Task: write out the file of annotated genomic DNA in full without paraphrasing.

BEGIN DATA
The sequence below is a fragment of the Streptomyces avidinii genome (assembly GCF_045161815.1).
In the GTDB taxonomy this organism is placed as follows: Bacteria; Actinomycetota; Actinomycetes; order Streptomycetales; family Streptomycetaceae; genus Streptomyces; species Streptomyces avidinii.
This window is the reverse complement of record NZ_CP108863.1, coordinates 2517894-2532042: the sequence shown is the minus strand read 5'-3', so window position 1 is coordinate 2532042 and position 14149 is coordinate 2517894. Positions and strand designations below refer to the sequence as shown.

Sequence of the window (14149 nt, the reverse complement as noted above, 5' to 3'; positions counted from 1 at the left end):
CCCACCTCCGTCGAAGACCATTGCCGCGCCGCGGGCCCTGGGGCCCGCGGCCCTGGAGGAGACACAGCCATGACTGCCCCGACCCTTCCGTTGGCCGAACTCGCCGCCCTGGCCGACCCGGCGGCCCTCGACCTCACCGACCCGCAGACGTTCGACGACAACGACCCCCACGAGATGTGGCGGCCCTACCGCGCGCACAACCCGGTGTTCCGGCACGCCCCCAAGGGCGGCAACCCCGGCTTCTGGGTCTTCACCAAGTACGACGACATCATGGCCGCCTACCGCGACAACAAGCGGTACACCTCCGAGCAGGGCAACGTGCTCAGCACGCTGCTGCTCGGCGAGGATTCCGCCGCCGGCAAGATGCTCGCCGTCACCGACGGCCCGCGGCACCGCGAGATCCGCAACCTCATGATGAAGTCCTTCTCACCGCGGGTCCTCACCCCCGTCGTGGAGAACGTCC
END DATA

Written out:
The sequence below is a fragment of the Streptomyces avidinii genome (assembly GCF_045161815.1).
In the GTDB taxonomy this organism is placed as follows: Bacteria; Actinomycetota; Actinomycetes; order Streptomycetales; family Streptomycetaceae; genus Streptomyces; species Streptomyces avidinii.
This window is the reverse complement of record NZ_CP108863.1, coordinates 2517894-2532042: the sequence shown is the minus strand read 5'-3', so window position 1 is coordinate 2532042 and position 14149 is coordinate 2517894. Positions and strand designations below refer to the sequence as shown.

Sequence of the window (14149 nt, the reverse complement as noted above, 5' to 3'; positions counted from 1 at the left end):
CCCACCTCCGTCGAAGACCATTGCCGCGCCGCGGGCCCTGGGGCCCGCGGCCCTGGAGGAGACACAGCCATGACTGCCCCGACCCTTCCGTTGGCCGAACTCGCCGCCCTGGCCGACCCGGCGGCCCTCGACCTCACCGACCCGCAGACGTTCGACGACAACGACCCCCACGAGATGTGGCGGCCCTACCGCGCGCACAACCCGGTGTTCCGGCACGCCCCCAAGGGCGGCAACCCCGGCTTCTGGGTCTTCACCAAGTACGACGACATCATGGCCGCCTACCGCGACAACAAGCGGTACACCTCCGAGCAGGGCAACGTGCTCAGCACGCTGCTGCTCGGCGAGGATTCCGCCGCCGGCAAGATGCTCGCCGTCACCGACGGCCCGCGGCACCGCGAGATCCGCAACCTCATGATGAAGTCCTTCTCACCGCGGGTCCTCACCCCCGTCGTGGAGAACGTCC